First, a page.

Fantastic Beasts and Where to Find Them
Directed by David Yates. Starring Eddie Redmayne, Katherine Waterston, Colin Farrell, Samantha Morton, Dan Fogler, Alison Sudol, Ezra Miller. (2016, PG-13, 133 min.)
REVIEWED By Josh Kupecki, Fri., Nov. 18, 2016
Throughout the history of storytelling, there has always been something irresistible about the prospect of a secret world right under our nose. A hidden universe suddenly exposed to us, full of wonder and purpose just inside that wardrobe, or activated by that red pill, or that first hurried trip to King’s Cross Platform 9 ¾. These stories hit that primal urge of reality being something more transcendent than what we thought, and they can go a long way in the edification department (see: religion). Arguably the reigning god in that territory for the last 20 years, J.K. Rowling has created an impressive and obsessive universe of wizards, monsters, and the Boy Who Lived. And while Harry Potter’s story may be over (yeah, right), Rowling has scripted Fantastic Beasts and Where to Find Them, based on a fake textbook she penned for charity back in 2001, detailing the many curious and dangerous creatures in the Potterverse.
That book was “written” by Newt Scamander (Redmayne). As we open in New York City 1926, Newt has just arrived from overseas to ostensibly free one beast while acquiring another. He carries with him a tattered suitcase, one with a secret, as it’s revealed to be a world in and of itself, a preserve for the creatures he’s collected (think Hermione’s handbag, but with accommodations and a view). Scamander inadvertently lets a few of the beasts loose in a well-choreographed opening sequence, finds a friend in budding baker and no-maj (American for muggle) Jacob Kowalski (Fogler), and catches the eye of mid-level auror Porpentina Goldstein (Waterston). Porpentina arrests Scamander for illegally bringing in these beasts, and he goes up against security head Percival Graves (Farrell). But as these things go, bigger threats reveal themselves, especially in the form of a chaotic and malevolent parasitical entity that is wreaking havoc in the city. Oh, and the famous Dark Arts wizard (and Dumbledore classmate/nemesis) Gellert Grindelwald is on the loose.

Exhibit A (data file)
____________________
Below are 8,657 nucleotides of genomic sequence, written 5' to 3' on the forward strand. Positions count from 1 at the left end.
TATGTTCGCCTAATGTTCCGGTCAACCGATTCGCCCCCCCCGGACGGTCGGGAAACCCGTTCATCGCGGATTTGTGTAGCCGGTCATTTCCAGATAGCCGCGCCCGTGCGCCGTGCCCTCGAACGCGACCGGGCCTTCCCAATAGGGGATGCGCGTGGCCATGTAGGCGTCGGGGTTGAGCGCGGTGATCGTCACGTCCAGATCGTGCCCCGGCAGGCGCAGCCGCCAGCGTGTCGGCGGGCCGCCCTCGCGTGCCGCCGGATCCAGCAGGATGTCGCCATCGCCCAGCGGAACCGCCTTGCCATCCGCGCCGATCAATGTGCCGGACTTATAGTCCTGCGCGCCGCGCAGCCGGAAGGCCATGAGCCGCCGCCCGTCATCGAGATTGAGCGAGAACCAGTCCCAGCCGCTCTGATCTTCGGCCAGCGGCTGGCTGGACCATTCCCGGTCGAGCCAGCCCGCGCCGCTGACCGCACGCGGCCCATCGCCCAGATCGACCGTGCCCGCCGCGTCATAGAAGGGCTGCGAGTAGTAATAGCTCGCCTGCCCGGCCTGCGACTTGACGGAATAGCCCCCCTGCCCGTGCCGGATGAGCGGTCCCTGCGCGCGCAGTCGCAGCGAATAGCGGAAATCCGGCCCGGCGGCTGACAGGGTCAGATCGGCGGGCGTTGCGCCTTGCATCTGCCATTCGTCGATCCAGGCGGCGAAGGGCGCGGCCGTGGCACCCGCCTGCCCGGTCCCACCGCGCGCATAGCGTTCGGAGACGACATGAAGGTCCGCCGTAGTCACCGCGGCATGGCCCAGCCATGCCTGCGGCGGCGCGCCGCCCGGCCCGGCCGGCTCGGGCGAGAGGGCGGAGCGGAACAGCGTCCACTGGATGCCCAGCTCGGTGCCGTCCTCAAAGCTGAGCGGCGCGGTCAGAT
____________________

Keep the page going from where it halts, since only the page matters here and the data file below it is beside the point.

If you’re still with me, then good. Because while Fantastic Beasts suffers from some symptoms we’ve basically taken as par for the course in recent high-profile Hollywood spectacles: too many set-pieces, various plotlines stitched together like a quilt, and one-note supporting roles (pretty sure Jon Voight – playing a newspaper mogul – is just there to introduce himself for subsequent entries), it is also really fun. The backdrop of New York City in the Twenties is a nice change of pace from castles and countrysides (a trip to a magical speakeasy comes to mind), and while I’ve been on the fence for so long about Redmayne that I’m chafing, he won me over with his take on the absent-minded professor schtick. Rowling’s recurring themes (traumatizing childhoods, complacent governments, fascism) are present, and here used to good effect. Her world-building skills sometimes clash with director Yates’ need to move on to the next catastrophe, but those looking for a charming blockbuster (not to mention a welcome dive back into Rowling’s world), here is where to find it.